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For their own good
Fifty years ago, they were screwed-up kids sent to the Florida School for Boys to be straightened out. But now they are screwed-up men, scarred by the whippings they endured. Read the story and see a video and portrait gallery.
Lee Meitzler has converted Jefferson's defense into one of the county's best units.
By SCOTT PURKS
Published September 22, 2006
TAMPA - He's quiet. When he does talk his voice is low, even gentle, you might say.
He says "Yes, sir" to almost everybody, no matter what age.
"Respectful," Hillsborough coach Earl Garcia said. "Lee Meitzler is very respectful."
Also tough as rawhide.
True story: In 1984 when Meitzler was a student at Louisiana's McNeese State, he went to a rodeo to watch a friend ride a bull. In the middle of the competition, Meitzler jokingly was asked if he wanted to ride because one of the riders had bowed out.
"Sure," Meitzler said, "I'll try anything once."
He rode. Got thrown off.
"But," he said, "I liked it right away."
Turns out he had such a knack for it that after a few cold-turkey amateur rides, he caught the attention of the McNeese State rodeo coach (yes, there is such a thing). Not long after that, Meitzler had a full athletic scholarship for the McNeese State rodeo team.
Midway through college Meitzler took it a step farther and became a professional bull rider. Three years and a torn-up left knee later (see 10-inch scar), he was teaching math and coaching football at a Louisiana high school.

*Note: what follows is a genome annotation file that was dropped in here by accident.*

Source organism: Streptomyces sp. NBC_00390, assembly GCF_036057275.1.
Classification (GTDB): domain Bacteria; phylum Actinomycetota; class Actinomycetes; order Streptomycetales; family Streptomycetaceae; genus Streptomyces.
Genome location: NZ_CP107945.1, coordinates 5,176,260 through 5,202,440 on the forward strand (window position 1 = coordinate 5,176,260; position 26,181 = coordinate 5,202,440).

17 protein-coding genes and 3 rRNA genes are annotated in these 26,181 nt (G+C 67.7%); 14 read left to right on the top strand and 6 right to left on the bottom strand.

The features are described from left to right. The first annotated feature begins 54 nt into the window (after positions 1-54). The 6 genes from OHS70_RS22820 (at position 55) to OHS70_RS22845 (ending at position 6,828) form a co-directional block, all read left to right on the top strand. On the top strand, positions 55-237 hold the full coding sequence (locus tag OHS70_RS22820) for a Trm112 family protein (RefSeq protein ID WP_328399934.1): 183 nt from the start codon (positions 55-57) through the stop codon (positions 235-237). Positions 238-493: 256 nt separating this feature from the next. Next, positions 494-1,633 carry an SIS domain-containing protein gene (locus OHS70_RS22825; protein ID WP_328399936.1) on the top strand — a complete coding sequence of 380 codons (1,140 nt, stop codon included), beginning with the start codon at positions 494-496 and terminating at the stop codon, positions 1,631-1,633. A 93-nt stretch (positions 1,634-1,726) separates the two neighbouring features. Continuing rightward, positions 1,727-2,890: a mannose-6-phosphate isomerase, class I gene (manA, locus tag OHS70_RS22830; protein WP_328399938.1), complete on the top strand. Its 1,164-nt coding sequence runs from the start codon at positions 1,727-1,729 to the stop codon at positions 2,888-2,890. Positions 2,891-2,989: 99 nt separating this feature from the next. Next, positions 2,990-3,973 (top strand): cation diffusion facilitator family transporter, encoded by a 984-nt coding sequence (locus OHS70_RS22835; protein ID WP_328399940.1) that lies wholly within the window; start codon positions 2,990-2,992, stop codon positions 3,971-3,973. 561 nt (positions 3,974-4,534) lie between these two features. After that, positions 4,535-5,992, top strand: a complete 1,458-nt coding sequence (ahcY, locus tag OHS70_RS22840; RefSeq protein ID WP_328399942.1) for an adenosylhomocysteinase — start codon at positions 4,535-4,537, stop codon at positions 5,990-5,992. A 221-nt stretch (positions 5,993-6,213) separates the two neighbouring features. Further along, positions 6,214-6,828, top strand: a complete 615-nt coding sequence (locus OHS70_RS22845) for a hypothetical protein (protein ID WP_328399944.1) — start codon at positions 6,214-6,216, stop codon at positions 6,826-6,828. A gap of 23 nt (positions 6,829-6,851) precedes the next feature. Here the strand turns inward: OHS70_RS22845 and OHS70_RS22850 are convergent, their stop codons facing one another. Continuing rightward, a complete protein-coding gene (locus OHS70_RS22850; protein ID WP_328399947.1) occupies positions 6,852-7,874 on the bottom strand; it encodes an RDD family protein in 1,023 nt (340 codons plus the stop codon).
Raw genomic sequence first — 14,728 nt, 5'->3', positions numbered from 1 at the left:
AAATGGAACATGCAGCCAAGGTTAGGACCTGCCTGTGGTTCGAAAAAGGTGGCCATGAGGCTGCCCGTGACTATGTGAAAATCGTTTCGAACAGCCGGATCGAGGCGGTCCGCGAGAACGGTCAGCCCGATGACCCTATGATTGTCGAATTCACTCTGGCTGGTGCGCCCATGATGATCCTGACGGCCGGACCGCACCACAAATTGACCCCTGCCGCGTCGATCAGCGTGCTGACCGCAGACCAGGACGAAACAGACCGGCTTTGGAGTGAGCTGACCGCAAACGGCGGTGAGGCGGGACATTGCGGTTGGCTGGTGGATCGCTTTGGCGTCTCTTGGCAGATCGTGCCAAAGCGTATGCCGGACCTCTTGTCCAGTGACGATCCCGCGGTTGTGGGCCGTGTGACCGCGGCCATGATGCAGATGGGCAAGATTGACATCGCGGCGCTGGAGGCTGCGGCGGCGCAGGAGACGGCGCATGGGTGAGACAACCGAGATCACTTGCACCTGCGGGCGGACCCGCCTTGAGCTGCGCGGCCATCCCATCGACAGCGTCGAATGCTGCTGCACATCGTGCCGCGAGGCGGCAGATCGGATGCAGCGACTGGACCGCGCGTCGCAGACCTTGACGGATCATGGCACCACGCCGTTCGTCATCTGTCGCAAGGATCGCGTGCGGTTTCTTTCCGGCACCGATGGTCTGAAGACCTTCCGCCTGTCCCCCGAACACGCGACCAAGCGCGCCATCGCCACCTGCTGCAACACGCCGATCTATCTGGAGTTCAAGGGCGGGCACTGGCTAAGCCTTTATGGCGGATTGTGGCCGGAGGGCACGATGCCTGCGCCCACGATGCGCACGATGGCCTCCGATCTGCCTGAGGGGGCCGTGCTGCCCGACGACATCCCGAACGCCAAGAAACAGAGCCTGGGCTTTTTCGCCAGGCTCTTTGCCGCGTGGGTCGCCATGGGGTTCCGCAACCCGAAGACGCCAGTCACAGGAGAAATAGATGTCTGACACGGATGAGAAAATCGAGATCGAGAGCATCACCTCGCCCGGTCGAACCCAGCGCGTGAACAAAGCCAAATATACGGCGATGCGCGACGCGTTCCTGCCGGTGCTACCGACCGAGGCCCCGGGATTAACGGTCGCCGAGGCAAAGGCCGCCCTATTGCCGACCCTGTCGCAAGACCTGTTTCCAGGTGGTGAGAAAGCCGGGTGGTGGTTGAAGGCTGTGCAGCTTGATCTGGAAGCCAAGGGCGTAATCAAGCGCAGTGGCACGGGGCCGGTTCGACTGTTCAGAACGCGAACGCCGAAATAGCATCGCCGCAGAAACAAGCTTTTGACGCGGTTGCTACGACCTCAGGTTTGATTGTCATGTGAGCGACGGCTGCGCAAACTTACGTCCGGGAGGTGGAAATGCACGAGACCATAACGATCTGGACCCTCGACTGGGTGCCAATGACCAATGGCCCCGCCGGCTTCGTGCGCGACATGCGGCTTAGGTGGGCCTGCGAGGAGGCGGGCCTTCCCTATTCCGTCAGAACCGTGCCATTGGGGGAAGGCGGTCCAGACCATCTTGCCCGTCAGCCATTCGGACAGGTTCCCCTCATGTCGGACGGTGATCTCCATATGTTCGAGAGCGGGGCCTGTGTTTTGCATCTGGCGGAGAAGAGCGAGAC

"That's the first love," Meitzler said. "I played in high school and tried to walk on at McNeese State, but they told me I was too short for a linebacker (about 5-foot-10) and too slow for a fullback."
Like bull riding, though, he said he had a knack for coaching, which no doubt came from a deep love of the game.
So he went to work. Learned everything he could. Soaked up everything football.
He coached a while in Louisiana and in 1999 came to Tampa with his wife, Ramelle, who had ties here. He coached at Hillsborough, switched to Alonso, and in 2003 came back to Hillsborough, where he was a linebackers coach.
This year at age 39, after applying for a couple of head coach positions, he "jumped on" the opportunity to become Jefferson's defensive coordinator.
"And he has done a fantastic job," Jefferson coach Mike Fenton said. "And I do mean fantastic."
The Dragons' defensive stats in four games back it up: Two shutouts, two touchdowns allowed. "Overall," Fenton said, "he's made them a tough and disciplined bunch."
Some might call it a transformation after years of Jefferson giving up 20, 30, even 40 points (in half their games in 2005, the Dragons allowed 20 or more).
"We always said that if Jefferson ever got their defense going real good they would be really, really tough to beat," Hillsborough coach Earl Garcia said. "Well, it looks like Lee has got them going pretty good."
Garcia said he knows what's coming tonight: a "stack" defense, featuring three down lineman and four linebackers, who fill a different gap on almost every play.
"You never know who's coming at you and that has caused a lot of frustration for other teams," Fenton said. "In spring drills it caused our offense a lot of problems and that was against our defense, which, of course, we knew very well."
Perhaps the ones who have taken the most notice are players.
"The difference with Coach 'Mets' is like night and day," offensive and defensive lineman Mike Williams said. "We know that he knows what he's talking about and we're ready to listen to everything he says. He's brought a lot of spirit to our defense and our whole team."